What did Picasso’s paintings look like when he was only halfway finished? How did Michelangelo’s “David” look like after the first few chisels? How livable is a house after the frame has been erected, but no interior work has been done?
A valid answer to all of the preceding questions is, “Something different than the final product.” However, for financial experts who provide opinions on economic damages and other litigated matters involving calculated figures, current rules sometimes allow for previous non-submitted, and non-final, drafts of an expert’s report to be considered discoverable evidence.
The review of draft iterations of an expert report is often considered to be a waste of time (and dollars) as such drafts often do not correctly capture all of the relevant information that was synthesized in the final submitted report. Oftentimes, the tactic of reviewing an expert’s draft reports is an attempt by an opposing attorney to discredit the expert or make the expert’s conduct appear improper in some way. Therefore, some attorneys will request that non-final draft iterations of reports be admitted as evidence and scrutinized, distracting the court from the analysis offered in the financial expert’s final, submitted opinion.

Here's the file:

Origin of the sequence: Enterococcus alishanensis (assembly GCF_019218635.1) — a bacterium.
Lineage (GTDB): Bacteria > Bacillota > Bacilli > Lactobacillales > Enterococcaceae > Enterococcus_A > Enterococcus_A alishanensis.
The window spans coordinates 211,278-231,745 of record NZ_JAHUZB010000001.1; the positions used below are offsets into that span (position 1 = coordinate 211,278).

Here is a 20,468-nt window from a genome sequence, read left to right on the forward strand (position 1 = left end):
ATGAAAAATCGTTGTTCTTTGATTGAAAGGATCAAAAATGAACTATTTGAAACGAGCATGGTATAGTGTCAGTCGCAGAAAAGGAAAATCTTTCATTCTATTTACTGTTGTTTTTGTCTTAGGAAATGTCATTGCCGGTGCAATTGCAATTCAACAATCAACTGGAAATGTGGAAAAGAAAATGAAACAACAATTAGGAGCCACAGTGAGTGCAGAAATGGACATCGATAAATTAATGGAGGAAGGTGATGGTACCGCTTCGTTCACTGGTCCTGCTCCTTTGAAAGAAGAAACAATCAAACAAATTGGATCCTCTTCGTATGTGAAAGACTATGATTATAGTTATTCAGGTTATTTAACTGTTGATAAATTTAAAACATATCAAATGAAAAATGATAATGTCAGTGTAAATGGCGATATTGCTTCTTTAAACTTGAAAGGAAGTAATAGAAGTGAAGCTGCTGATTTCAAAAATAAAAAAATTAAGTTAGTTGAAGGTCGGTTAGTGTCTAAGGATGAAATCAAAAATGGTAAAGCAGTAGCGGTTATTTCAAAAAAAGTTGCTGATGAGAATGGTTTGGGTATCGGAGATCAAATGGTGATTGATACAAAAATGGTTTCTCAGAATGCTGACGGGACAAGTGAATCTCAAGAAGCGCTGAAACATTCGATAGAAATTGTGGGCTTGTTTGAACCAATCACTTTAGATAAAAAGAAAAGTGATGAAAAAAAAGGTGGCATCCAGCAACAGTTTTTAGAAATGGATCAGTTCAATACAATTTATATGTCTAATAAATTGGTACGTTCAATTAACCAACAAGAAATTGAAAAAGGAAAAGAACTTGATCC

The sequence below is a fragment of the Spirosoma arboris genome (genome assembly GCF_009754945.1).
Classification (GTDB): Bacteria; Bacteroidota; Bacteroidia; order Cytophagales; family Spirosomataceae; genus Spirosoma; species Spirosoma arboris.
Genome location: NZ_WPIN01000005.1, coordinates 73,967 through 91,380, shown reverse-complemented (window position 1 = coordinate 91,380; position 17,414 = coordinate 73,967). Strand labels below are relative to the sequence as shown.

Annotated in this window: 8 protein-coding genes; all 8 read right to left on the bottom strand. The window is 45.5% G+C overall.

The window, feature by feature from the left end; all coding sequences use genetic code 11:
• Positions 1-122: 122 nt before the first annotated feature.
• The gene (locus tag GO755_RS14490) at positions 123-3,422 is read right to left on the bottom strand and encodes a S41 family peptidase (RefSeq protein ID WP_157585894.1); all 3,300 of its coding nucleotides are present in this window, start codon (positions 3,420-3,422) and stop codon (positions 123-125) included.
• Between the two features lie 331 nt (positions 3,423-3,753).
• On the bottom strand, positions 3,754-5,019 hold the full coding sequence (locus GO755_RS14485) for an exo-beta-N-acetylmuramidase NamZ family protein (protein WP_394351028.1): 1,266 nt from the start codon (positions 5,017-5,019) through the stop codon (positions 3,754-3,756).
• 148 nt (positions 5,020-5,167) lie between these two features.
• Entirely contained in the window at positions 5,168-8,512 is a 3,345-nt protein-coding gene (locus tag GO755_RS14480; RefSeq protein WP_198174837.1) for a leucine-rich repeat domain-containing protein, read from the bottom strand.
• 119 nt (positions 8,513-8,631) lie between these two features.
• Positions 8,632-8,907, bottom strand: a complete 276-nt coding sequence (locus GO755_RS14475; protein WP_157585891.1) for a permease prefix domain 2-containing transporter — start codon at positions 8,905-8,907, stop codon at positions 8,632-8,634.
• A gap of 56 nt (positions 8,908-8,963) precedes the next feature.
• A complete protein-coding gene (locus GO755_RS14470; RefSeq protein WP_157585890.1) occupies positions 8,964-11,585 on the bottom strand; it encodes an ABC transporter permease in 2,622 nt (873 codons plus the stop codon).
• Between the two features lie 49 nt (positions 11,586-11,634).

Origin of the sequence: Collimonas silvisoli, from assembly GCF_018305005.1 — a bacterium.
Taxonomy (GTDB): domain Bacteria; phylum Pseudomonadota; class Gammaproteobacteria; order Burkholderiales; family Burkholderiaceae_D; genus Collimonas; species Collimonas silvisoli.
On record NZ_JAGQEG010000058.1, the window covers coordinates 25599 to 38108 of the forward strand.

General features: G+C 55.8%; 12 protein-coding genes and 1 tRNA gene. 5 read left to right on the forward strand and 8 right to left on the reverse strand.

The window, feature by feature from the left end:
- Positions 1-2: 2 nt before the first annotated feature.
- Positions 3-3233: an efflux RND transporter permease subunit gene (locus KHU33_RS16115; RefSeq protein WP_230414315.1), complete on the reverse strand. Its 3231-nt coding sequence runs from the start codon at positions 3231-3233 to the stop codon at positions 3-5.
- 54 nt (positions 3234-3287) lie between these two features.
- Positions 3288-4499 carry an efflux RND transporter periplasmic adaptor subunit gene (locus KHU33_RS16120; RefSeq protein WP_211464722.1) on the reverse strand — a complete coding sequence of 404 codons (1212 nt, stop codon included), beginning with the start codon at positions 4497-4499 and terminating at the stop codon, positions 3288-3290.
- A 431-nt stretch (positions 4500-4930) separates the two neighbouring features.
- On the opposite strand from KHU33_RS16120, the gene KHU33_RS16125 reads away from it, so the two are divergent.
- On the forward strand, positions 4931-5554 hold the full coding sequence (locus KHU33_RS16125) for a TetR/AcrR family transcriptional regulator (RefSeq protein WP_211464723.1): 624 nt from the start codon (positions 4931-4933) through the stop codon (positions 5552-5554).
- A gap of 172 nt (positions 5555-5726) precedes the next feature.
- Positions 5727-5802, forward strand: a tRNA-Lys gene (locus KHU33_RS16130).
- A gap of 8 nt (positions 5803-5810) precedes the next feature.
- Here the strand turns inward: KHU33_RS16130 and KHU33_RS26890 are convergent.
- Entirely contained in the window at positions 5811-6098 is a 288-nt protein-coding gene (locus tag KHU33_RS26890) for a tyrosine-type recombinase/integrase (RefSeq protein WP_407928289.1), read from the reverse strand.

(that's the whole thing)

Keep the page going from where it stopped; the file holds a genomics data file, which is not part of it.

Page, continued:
This is akin to asking Phil Collins to stop all work on a song that he is still feeling his way through, releasing that song, and then asking him to defend its quality to the public and his fans. Not only is this unfair to Phil, but it is unfair to the music-listening public, who expect a polished, quality product that Phil would be willing to stand by.
In a recent article by Thomas Hilton, MS, CPA/ABV/CFF, ASA, CVA in Financial Valuation and Litigation Expert, a highly-regarded publication in the business valuation and litigation support field, Mr. Hilton discussed that relief for this problem may be on the way. The Committee on Rules of Practice of the Judicial Conference of the United States (Committee) recently proposed amendments to the Federal Rules of Civil Procedure that would shield draft expert reports from discovery. If the proposal makes its way through the necessary channels without any holdups, this relief could come as soon as December 1, 2010.
As part of the community of financial experts, we hope that relief from the proposals highlighted above (which have been backed by the AICPA) comes swiftly. Primarily, we believe that these proposals will force courts to focus on the merits of an expert’s submitted opinions rather than the potentially unfinished and in-process analysis that is present in draft reports.
Need assistance with a litigation matter? Contact our Litigation Advisory Services Group at 440-449-6800.
Topics: Litigation Advisory Services, Cleveland Business Advisors, Akron Business Advisors, Akron Business Consultants